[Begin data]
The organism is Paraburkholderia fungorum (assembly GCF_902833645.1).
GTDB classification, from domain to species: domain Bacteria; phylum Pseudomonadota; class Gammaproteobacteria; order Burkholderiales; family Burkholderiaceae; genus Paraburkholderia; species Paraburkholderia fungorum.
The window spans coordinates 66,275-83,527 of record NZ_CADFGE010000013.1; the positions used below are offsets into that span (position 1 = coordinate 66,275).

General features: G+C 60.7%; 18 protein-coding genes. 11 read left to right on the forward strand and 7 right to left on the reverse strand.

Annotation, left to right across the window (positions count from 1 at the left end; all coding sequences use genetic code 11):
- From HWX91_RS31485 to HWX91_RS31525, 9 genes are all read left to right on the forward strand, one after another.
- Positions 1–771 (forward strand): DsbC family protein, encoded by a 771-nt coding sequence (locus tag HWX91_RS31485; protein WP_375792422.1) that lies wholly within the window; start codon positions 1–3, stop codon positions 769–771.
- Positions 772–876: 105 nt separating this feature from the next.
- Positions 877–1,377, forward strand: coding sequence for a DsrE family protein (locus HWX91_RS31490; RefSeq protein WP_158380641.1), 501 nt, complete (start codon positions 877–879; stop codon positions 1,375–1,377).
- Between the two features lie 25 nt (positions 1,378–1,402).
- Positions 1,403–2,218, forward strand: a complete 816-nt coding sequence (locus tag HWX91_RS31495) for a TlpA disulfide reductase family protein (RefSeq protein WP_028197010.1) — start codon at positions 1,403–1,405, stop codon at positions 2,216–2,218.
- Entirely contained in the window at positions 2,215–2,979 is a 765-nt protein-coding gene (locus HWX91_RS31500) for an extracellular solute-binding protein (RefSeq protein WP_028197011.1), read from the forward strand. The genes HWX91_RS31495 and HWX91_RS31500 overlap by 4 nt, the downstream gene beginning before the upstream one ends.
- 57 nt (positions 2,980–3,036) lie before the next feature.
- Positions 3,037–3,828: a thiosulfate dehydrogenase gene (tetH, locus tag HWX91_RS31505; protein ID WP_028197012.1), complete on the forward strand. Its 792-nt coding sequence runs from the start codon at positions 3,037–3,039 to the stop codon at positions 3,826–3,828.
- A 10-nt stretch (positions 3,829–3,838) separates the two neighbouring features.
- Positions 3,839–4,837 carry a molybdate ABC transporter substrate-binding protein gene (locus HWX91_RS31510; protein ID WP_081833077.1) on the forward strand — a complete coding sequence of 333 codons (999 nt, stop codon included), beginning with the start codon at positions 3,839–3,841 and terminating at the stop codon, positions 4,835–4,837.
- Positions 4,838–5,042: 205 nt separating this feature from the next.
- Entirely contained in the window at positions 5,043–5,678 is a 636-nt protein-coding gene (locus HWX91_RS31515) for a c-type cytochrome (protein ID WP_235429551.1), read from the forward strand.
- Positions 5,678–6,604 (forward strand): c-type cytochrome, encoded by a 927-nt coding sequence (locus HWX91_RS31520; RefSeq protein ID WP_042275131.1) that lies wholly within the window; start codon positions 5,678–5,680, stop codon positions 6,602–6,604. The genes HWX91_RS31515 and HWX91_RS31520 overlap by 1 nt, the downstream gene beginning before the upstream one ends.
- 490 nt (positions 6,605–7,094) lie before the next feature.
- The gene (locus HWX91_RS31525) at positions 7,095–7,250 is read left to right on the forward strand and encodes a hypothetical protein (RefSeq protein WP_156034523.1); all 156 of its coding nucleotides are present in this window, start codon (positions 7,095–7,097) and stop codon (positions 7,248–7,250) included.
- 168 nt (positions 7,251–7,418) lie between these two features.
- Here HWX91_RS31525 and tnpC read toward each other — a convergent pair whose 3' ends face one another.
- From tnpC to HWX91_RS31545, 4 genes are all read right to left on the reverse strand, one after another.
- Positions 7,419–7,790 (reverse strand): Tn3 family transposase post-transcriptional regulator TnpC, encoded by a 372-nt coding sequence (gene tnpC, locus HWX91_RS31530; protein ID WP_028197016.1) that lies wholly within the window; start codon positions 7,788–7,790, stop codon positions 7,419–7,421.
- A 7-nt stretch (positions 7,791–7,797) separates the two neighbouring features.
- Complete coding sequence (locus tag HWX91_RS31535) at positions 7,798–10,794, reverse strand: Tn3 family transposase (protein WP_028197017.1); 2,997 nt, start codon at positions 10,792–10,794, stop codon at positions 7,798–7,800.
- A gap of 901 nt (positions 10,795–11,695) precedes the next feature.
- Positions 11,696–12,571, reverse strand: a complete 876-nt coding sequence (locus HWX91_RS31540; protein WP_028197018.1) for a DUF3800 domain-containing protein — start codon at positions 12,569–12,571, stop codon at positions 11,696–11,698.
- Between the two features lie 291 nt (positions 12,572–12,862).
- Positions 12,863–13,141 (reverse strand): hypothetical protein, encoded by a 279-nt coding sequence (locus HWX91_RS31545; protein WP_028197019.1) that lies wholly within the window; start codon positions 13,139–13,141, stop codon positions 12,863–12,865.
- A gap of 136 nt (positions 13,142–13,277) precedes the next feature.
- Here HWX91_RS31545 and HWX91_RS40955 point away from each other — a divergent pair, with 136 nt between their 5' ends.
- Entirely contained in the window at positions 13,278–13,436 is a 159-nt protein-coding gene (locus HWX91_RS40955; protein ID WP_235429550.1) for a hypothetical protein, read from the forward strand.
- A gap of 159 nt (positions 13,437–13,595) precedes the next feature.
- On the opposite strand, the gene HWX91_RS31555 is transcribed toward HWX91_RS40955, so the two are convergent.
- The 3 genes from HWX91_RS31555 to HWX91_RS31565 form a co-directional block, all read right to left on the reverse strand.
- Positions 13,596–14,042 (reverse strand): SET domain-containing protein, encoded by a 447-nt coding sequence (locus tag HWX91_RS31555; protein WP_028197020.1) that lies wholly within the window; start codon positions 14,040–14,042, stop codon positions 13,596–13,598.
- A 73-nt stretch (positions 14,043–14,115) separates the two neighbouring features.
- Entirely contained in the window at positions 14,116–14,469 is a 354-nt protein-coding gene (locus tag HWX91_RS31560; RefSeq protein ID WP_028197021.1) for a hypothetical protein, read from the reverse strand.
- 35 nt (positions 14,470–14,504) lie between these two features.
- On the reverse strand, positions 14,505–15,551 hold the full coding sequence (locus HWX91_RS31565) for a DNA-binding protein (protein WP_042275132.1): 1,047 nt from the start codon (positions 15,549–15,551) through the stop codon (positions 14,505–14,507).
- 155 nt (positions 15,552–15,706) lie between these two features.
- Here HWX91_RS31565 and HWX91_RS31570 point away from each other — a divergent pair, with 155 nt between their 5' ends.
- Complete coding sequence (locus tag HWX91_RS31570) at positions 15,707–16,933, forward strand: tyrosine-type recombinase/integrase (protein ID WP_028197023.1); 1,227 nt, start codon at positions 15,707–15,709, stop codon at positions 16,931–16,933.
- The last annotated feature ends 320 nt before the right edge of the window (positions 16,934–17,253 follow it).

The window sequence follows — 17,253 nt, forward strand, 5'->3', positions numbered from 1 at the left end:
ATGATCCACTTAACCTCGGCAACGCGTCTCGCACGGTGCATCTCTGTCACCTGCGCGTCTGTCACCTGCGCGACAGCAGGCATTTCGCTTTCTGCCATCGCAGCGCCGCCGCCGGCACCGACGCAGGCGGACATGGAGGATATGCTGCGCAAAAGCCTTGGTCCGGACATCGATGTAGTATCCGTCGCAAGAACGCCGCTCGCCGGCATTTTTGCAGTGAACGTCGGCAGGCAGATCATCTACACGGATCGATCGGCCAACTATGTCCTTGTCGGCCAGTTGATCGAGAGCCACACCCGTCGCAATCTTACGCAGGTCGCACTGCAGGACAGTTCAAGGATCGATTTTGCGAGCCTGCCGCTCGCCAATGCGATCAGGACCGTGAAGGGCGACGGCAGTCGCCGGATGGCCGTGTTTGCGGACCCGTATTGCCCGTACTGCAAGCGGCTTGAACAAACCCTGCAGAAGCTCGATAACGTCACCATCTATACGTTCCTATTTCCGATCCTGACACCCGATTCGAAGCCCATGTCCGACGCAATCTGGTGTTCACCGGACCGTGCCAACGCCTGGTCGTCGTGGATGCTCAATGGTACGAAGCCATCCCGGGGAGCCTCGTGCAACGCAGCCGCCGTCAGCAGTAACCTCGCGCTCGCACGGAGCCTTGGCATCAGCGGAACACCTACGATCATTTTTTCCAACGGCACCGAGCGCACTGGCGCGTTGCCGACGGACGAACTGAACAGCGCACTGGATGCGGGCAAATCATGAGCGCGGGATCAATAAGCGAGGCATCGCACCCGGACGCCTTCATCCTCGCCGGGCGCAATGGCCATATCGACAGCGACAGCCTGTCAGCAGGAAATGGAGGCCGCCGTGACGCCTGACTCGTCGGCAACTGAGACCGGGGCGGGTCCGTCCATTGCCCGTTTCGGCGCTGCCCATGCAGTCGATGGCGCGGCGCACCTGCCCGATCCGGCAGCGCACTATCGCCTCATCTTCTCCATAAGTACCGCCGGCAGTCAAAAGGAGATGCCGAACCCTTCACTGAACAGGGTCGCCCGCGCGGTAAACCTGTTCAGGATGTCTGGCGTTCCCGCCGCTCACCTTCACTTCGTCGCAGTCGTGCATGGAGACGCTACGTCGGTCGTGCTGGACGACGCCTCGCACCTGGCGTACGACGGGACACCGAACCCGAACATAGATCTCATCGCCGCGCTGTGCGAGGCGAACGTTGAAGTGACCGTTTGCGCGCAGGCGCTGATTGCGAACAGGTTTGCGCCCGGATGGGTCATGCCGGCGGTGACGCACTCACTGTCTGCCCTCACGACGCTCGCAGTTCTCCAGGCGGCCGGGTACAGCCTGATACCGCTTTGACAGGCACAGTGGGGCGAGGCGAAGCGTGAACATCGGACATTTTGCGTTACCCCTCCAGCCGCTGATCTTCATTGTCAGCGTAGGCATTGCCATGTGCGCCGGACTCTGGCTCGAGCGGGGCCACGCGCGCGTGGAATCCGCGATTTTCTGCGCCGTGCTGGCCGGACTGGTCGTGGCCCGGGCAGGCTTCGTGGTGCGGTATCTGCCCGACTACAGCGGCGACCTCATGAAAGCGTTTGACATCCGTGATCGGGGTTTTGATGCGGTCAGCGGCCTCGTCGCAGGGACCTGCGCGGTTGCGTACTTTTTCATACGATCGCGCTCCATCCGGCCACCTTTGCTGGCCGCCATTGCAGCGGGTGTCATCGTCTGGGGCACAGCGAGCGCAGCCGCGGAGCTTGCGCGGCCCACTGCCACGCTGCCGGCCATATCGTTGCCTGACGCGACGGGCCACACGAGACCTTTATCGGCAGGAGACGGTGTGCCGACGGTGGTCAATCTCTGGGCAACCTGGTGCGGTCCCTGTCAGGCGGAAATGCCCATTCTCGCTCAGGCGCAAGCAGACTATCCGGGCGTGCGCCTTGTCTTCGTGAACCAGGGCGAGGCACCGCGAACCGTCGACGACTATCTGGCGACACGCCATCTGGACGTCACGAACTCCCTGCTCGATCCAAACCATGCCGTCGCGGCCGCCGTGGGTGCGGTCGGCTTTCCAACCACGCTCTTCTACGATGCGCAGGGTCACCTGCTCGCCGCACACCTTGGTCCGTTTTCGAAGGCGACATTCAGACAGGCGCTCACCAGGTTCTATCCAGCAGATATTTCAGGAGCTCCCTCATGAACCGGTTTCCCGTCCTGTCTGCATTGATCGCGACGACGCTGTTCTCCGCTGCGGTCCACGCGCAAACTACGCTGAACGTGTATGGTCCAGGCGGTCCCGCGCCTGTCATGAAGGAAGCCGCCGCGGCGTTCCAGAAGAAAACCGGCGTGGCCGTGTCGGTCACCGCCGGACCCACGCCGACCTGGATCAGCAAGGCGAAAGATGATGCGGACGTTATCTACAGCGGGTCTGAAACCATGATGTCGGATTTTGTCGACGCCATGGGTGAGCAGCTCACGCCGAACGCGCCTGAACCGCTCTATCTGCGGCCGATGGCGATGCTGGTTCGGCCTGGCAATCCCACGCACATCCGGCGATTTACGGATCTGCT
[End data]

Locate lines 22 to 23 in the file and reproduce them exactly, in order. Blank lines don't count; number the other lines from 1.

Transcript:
- 168 nt (positions 7,251–7,418) lie between these two features.
- Here HWX91_RS31525 and tnpC read toward each other — a convergent pair whose 3' ends face one another.